33 VC10 : Hawk21M, In answer to your query [reply27 ] , the outflow valves would be at their control position during cruise which is a variable depending on Cab
34 GDB : Jush, though I'm sure Bellerphon can elaborate, flight planning was based around such contingencies. But the point about modern safety standards had r
35 HAWK21M : What Delta P was the Cabin Pressurised till. regds MEL
36 David L : Cheers.
37 Post contains images Bellerophon : Jush Concorde would have flown safely to a suitable airfield (not necessarily the intended destination) and landed, with normal fuel reserves still re
38 Post contains images HiFi : Bellerophon, Great to have such accurate information about Concorde! But I'll still question some of your points... We both know that when decompressi
39 Jush : Thanks very much indeed for that detailed answer. Regds jush
40 Post contains images Bellerophon : HiFi ...You are right in your statement, Concorde would not necessarily have to descend to 25000ft in less than 2min. .. Good, I'm glad we agree on th
41 VC10 : Just a short addition when Concorde flew with Braniff it was put on the American register and was approved by the FAA. Now they did have a few reserva
42 TheSonntag : Wow, when I started this thread I didn't expect to get such great replies. I always thought that decompression would happen much faster (within second
43 Post contains images HiFi : I mentioned rotor burst, as that kind of event has the potential to make quite a damage to the a/c's structure and, depending on engine position, a s
44 Starlionblue : Cue the Flying Beard: "4 Engines 4 Long Haul!" (NB: This doesn't mean I wanted him to "get Concorde"). That would be the 30 minute rule on the forums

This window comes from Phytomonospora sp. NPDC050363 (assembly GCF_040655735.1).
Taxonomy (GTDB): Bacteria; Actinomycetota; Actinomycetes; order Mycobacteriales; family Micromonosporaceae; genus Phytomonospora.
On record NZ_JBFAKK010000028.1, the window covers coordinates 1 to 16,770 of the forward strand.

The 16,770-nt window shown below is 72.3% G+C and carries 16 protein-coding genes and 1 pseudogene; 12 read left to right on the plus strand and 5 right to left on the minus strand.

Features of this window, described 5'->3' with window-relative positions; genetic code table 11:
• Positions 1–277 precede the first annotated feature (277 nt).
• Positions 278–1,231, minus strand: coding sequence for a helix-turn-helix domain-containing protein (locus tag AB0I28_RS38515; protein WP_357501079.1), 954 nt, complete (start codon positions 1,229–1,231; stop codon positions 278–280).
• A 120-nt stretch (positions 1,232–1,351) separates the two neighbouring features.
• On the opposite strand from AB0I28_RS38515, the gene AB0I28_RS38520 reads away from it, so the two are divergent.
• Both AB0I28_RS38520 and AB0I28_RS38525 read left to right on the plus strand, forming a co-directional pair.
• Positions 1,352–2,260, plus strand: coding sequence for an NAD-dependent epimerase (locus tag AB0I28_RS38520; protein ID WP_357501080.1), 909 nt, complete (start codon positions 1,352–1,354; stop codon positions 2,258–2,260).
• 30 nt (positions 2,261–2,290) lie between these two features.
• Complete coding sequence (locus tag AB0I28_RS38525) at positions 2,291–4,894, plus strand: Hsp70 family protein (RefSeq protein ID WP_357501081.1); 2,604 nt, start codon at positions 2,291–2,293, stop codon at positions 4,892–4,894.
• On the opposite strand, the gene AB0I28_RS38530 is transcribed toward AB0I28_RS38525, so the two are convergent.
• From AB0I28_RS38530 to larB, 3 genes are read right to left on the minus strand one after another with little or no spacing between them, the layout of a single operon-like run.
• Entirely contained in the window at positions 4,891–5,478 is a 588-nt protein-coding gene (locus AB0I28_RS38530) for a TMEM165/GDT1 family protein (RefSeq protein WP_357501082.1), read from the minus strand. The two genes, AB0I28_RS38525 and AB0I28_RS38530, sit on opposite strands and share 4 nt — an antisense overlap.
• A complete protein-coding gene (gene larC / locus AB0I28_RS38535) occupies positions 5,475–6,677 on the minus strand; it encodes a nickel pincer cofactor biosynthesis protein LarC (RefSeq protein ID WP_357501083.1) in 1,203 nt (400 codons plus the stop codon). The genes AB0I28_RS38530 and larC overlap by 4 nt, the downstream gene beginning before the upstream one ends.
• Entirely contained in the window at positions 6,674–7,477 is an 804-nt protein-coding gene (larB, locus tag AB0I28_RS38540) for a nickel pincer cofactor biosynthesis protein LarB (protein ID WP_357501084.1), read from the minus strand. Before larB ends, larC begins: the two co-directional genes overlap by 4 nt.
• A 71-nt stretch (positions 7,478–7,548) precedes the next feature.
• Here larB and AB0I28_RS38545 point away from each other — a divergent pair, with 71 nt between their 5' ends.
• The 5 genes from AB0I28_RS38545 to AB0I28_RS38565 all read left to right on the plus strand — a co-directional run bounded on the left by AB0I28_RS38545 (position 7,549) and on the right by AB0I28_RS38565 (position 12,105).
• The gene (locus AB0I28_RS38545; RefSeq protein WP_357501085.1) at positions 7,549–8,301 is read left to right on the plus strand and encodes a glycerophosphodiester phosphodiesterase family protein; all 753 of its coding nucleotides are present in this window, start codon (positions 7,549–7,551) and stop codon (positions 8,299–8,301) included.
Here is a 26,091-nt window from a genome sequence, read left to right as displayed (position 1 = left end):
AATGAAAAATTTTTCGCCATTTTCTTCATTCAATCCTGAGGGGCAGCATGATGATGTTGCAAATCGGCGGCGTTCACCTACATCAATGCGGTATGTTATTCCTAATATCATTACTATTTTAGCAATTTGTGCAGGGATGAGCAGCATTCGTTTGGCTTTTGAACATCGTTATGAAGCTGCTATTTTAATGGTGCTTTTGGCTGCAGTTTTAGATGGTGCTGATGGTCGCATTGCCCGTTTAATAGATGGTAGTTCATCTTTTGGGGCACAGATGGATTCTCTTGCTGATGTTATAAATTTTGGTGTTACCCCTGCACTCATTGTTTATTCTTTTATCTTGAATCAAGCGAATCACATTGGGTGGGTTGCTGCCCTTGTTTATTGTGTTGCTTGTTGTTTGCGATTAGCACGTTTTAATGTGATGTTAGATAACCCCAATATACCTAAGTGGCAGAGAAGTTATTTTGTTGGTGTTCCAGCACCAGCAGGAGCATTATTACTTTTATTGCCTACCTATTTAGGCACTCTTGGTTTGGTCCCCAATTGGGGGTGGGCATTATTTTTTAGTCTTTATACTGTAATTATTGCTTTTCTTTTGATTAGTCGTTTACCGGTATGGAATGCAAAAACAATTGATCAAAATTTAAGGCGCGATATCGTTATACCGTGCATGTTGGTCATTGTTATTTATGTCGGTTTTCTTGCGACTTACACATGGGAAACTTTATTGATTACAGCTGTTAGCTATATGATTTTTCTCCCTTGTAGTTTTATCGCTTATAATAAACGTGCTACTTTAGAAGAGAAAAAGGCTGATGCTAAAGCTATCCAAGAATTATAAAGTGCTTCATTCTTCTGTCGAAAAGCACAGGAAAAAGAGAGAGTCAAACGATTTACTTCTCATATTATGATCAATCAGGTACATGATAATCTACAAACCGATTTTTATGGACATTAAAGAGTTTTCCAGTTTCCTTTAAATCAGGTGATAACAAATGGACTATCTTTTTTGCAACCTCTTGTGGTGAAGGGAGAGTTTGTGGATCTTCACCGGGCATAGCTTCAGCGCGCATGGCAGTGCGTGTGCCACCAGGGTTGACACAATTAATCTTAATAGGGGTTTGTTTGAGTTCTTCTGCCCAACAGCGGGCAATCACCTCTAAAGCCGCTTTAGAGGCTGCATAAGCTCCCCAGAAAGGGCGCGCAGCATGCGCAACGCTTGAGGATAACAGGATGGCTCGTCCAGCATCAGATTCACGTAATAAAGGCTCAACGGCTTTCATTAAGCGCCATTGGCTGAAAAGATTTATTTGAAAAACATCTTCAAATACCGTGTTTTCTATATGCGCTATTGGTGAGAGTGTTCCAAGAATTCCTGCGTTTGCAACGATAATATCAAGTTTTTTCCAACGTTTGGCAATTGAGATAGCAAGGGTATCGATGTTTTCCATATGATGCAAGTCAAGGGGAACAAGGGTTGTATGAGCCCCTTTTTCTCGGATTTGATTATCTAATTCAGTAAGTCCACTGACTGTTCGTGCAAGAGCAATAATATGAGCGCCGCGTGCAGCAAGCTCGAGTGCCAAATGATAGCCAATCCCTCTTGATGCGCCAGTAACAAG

45 David L : But not as easy as one might think. I'm sure Bellerophon and GDB will be able to provide, for example, details of the titanium wall between the adjec
46 Starlionblue : I was in fact aware of the wall. But authorities would probably take a very close look at this.
47 Post contains images David L : That wasn't aimed at you, honest. But you know what some people here are like.
48 GDB : Well before my time, around 1981, and I've only seen the photos, of when an engine (on G-BOAF IIRC) had a major failure, virtually was sheared in two,
49 Post contains images HiFi : I'm not trying to prove the concorde was unsafe.. I'm discussing certification requirements.. And certain authorities would not be at ease with a tit
50 GDB : I should perhaps point out that having the engines so close together, meant that Concorde was maintained to ETOPS requirements.
51 VC10 : I think there are pro's and con's to be said for closely positioned engines but it has to said that this type of engine arrangement does suffer from t
52 GDB : Thanks for the update VC-10, it was before my time, I was still at school then! I was told by one of those who went to fit a new engine, that the adja
53 Art : I'm a bit baffled why it would take much time at all to lose altitude. If you are 12 miles up and travelling at 10+ miles a minute horizontally, why s
54 Starlionblue : I haven't tried to replicate your arithmetic but my guess is this entail overspeed.
55 Post contains links B2707SST : That, and the G-forces exerted on the airframe and passengers would probably be excessively high. Several Concorde books also mention that the engine
56 Post contains images Bellerophon : B2707SSR ...know if this procedure was waived during an emergency descent (i.e. flight idle thrust immediately)?... Yes. For an emergency descent, fli
57 B2707SST : Ah, thanks for the clarification. Fascinating machines, these! --B2707SST